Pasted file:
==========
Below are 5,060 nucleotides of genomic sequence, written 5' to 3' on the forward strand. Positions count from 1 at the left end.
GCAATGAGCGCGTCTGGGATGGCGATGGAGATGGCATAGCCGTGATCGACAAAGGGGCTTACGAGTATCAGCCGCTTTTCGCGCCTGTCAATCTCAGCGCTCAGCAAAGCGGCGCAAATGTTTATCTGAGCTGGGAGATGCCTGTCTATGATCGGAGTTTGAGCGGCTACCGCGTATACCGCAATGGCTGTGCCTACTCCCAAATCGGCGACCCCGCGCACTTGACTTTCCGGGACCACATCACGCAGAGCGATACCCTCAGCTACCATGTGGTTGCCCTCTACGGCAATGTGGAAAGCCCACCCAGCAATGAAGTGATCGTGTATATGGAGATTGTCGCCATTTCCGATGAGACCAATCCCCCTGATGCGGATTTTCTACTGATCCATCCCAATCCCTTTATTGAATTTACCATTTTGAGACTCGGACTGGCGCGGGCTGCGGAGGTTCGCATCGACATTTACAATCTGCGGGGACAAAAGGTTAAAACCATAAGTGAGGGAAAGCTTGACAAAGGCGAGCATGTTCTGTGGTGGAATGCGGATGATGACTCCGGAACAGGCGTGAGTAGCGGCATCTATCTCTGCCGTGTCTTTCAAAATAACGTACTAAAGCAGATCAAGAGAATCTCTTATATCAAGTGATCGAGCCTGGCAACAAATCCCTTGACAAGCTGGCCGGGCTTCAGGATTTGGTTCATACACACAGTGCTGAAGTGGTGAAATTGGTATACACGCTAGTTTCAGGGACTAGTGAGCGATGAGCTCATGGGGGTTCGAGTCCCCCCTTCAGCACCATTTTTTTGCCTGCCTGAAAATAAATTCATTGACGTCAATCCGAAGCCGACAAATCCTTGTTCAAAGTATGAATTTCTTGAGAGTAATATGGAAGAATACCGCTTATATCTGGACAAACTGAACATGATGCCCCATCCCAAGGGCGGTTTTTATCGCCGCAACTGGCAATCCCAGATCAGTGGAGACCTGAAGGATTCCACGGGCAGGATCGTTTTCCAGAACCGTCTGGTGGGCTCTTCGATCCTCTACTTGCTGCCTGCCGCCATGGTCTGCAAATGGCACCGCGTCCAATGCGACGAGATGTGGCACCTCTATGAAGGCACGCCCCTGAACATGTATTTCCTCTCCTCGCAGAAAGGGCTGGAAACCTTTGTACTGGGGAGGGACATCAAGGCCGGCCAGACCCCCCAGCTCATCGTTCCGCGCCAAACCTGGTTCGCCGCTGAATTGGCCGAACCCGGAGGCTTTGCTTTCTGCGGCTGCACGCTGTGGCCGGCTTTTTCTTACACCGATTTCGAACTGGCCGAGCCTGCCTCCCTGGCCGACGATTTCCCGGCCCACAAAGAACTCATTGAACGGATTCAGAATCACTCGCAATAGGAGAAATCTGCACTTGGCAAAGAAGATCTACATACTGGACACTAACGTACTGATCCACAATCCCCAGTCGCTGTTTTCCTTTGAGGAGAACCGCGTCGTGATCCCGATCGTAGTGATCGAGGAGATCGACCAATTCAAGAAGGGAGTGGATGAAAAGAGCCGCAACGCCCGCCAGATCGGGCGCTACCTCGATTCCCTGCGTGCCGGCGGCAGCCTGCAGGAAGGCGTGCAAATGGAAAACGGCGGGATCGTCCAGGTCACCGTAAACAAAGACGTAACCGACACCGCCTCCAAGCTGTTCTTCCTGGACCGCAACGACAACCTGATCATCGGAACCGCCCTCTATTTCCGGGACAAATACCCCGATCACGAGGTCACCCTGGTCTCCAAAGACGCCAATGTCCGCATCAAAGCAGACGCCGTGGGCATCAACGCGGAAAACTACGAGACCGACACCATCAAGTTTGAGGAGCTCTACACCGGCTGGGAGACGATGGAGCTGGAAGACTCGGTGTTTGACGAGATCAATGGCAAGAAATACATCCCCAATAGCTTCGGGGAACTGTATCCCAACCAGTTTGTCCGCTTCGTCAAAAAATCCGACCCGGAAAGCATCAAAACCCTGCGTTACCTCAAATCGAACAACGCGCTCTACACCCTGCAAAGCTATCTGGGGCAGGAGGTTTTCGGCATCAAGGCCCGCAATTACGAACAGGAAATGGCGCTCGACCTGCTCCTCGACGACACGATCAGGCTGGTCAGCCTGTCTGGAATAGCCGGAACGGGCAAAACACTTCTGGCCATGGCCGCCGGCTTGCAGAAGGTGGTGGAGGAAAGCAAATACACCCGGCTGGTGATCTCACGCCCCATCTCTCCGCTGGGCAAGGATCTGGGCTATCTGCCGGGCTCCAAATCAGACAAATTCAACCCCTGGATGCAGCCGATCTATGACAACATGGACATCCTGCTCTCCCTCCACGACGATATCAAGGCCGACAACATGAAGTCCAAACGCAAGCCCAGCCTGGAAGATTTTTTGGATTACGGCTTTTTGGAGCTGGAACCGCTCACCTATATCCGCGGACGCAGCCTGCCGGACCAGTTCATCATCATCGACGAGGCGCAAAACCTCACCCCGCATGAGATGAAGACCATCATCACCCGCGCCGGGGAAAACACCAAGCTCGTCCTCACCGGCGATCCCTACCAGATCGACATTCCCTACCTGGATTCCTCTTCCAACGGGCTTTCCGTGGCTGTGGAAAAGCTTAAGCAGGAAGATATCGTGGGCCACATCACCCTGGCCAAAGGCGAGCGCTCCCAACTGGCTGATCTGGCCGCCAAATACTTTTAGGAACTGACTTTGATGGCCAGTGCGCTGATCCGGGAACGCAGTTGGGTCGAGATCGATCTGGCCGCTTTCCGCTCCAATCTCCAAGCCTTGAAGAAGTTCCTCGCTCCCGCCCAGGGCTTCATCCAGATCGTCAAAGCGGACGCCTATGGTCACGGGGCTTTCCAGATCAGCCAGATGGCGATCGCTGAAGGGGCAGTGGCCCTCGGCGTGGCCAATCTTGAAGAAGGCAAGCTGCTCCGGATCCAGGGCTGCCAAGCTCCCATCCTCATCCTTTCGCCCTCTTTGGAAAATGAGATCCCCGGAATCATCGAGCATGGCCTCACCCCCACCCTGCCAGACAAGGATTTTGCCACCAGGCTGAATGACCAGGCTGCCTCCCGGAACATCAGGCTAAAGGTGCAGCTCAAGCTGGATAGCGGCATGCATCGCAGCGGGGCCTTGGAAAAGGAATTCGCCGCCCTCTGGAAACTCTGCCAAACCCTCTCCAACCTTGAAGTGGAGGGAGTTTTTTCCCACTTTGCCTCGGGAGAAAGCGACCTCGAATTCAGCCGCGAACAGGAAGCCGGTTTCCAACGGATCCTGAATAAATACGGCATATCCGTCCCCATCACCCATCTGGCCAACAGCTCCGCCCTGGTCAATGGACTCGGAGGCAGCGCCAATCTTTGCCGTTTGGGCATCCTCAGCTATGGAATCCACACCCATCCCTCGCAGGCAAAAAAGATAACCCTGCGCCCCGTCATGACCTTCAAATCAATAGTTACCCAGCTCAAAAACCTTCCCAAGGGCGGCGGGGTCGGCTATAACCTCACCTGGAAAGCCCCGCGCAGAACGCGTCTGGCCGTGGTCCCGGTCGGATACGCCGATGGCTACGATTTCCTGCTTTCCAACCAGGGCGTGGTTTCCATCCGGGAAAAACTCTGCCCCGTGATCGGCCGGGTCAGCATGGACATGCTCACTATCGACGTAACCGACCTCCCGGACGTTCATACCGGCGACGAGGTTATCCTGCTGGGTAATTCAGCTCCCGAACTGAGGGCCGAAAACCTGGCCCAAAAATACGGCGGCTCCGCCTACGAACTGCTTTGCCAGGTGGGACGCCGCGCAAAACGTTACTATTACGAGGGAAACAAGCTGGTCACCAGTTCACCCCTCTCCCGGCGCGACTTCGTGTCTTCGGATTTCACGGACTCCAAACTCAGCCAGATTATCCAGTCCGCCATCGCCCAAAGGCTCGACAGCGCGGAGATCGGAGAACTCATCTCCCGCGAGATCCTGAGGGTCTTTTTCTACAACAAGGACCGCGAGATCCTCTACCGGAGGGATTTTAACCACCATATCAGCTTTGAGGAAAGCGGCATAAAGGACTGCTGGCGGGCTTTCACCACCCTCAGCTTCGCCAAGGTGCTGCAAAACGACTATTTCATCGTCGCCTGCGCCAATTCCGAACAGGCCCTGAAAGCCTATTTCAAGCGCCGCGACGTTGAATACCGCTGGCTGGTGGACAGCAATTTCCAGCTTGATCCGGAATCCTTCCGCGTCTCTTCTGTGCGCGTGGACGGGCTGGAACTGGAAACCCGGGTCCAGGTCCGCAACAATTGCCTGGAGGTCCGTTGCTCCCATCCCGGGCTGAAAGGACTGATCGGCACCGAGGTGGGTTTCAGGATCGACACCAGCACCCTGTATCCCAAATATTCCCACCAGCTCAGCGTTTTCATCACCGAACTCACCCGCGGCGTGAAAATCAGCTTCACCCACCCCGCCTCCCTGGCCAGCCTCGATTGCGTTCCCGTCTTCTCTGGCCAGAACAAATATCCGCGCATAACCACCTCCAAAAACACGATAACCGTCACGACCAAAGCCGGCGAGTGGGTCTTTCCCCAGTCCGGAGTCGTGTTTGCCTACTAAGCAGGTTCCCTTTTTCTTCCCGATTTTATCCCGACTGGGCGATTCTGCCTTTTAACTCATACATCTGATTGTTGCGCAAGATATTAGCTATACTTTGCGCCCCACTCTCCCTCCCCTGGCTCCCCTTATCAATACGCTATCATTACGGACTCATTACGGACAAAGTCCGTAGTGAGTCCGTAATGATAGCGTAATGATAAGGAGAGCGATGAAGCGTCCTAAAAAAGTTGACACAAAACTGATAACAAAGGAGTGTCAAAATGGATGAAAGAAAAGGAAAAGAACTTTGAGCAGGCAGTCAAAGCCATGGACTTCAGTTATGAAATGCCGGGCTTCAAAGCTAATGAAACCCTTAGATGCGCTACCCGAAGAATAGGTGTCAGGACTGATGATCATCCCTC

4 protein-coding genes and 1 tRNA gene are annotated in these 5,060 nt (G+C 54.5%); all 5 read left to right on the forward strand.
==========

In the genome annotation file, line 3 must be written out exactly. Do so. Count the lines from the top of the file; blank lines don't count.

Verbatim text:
4 protein-coding genes and 1 tRNA gene are annotated in these 5,060 nt (G+C 54.5%); all 5 read left to right on the forward strand.